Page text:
BY this morning it was obvious that no UK political party would be able to form a majority government although Conservatives have the most MPs.
Mrs May’s decision to call a snap election in order to strengthen her hand in Brexit negotiations has, for her, gone horribly wrong and has already led to calls for her resignation.
The only piece of good news for the Tories was the fact that they did well in Scotland, gaining 12 new seats and it is thanks to these gains that a bad election result had not turned into a total disaster.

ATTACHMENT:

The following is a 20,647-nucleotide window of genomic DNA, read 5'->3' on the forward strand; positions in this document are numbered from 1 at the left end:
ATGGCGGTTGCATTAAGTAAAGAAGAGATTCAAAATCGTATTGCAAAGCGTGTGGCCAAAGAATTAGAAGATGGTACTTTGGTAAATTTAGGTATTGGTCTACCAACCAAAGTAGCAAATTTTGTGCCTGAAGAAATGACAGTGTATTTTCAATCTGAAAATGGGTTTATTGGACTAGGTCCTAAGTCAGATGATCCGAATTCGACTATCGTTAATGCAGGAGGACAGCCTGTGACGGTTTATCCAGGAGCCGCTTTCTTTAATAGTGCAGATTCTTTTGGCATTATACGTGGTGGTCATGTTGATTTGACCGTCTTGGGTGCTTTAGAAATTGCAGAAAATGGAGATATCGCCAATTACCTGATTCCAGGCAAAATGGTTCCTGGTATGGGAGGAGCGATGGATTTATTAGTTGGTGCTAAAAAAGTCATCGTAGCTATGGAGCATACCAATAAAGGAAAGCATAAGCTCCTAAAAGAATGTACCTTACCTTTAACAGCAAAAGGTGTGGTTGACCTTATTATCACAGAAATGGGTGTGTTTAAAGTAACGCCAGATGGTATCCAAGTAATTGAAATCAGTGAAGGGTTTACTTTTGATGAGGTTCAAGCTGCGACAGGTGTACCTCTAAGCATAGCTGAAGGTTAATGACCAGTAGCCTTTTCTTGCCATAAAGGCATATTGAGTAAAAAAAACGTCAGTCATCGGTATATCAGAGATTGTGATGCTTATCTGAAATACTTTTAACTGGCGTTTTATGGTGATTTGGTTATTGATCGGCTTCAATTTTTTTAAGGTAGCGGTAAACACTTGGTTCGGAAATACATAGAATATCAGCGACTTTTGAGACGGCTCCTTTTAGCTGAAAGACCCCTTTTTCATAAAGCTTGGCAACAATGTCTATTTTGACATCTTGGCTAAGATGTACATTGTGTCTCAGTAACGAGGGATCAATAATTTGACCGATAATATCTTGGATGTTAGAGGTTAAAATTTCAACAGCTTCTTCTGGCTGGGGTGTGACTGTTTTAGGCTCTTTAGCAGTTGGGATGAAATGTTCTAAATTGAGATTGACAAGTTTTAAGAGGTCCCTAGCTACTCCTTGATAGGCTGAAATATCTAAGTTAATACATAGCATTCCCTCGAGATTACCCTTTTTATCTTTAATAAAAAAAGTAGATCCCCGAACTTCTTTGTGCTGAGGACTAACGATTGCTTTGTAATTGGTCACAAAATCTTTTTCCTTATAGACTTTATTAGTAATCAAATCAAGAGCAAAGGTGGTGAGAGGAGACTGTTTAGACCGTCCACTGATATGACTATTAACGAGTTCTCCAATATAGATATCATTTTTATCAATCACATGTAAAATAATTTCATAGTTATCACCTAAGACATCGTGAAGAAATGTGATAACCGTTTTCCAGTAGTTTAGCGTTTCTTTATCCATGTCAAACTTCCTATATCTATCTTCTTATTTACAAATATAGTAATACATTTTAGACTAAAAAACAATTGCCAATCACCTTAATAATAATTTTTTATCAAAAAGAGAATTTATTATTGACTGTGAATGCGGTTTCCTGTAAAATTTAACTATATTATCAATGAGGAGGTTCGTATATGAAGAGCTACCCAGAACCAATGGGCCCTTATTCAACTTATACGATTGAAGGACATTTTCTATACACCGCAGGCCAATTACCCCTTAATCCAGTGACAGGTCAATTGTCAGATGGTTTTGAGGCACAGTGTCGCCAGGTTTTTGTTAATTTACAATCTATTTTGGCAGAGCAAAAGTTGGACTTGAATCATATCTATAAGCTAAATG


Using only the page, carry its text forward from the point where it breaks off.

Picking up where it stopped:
Despite the fact that Jeremy Corbyn had been pilloried in the media since taking over the leadership of the Labour party, the result seems to have justified his appointment and it is possible that his appeal to younger voters may have helped the party to gain at least 21 seats.
UKIP disappeared from sight with a massive reduction in votes and the LibDems gained four seats although former leader Nick Clegg lost his.
The big losers were the SNP who even saw the demise of Alex Salmond and the pound which took an immediate hit, dropping to €1.135.
The future appears to be more rather than less confused as there could be a new prime minister in a hung parliament with a second election likely.
Add to this the fact that Brexit talks are supposed to recommence in less than two weeks, with a government that will probably be in turmoil as Hard and Soft supporters vie for control, so to paraphrase the words of the Chinese proverb “we live in interesting times.”